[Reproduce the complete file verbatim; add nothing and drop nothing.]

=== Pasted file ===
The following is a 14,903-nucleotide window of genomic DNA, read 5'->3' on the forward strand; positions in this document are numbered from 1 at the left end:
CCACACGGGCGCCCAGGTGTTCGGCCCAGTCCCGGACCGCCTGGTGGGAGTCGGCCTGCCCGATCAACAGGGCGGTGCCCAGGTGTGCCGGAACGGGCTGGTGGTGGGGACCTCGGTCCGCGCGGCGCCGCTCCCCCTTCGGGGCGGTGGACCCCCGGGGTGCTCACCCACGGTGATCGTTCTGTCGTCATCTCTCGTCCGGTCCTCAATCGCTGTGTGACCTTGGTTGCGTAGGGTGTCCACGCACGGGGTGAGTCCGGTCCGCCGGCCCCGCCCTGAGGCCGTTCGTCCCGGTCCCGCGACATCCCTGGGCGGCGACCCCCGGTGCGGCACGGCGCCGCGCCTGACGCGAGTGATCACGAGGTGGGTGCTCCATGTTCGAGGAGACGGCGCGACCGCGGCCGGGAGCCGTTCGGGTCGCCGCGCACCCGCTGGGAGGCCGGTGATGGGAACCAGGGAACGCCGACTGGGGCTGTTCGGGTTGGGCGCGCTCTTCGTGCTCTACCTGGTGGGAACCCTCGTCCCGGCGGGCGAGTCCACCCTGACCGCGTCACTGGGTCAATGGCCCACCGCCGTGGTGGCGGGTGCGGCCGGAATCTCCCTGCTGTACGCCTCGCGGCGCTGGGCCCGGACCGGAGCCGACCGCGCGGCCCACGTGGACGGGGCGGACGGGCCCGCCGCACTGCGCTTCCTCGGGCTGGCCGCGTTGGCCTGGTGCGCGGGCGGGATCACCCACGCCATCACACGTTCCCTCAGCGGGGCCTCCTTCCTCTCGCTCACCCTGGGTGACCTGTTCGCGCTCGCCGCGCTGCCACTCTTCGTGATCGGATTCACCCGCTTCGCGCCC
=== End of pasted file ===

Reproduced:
The following is a 14,903-nucleotide window of genomic DNA, read 5'->3' on the forward strand; positions in this document are numbered from 1 at the left end:
CCACACGGGCGCCCAGGTGTTCGGCCCAGTCCCGGACCGCCTGGTGGGAGTCGGCCTGCCCGATCAACAGGGCGGTGCCCAGGTGTGCCGGAACGGGCTGGTGGTGGGGACCTCGGTCCGCGCGGCGCCGCTCCCCCTTCGGGGCGGTGGACCCCCGGGGTGCTCACCCACGGTGATCGTTCTGTCGTCATCTCTCGTCCGGTCCTCAATCGCTGTGTGACCTTGGTTGCGTAGGGTGTCCACGCACGGGGTGAGTCCGGTCCGCCGGCCCCGCCCTGAGGCCGTTCGTCCCGGTCCCGCGACATCCCTGGGCGGCGACCCCCGGTGCGGCACGGCGCCGCGCCTGACGCGAGTGATCACGAGGTGGGTGCTCCATGTTCGAGGAGACGGCGCGACCGCGGCCGGGAGCCGTTCGGGTCGCCGCGCACCCGCTGGGAGGCCGGTGATGGGAACCAGGGAACGCCGACTGGGGCTGTTCGGGTTGGGCGCGCTCTTCGTGCTCTACCTGGTGGGAACCCTCGTCCCGGCGGGCGAGTCCACCCTGACCGCGTCACTGGGTCAATGGCCCACCGCCGTGGTGGCGGGTGCGGCCGGAATCTCCCTGCTGTACGCCTCGCGGCGCTGGGCCCGGACCGGAGCCGACCGCGCGGCCCACGTGGACGGGGCGGACGGGCCCGCCGCACTGCGCTTCCTCGGGCTGGCCGCGTTGGCCTGGTGCGCGGGCGGGATCACCCACGCCATCACACGTTCCCTCAGCGGGGCCTCCTTCCTCTCGCTCACCCTGGGTGACCTGTTCGCGCTCGCCGCGCTGCCACTCTTCGTGATCGGATTCACCCGCTTCGCGCCC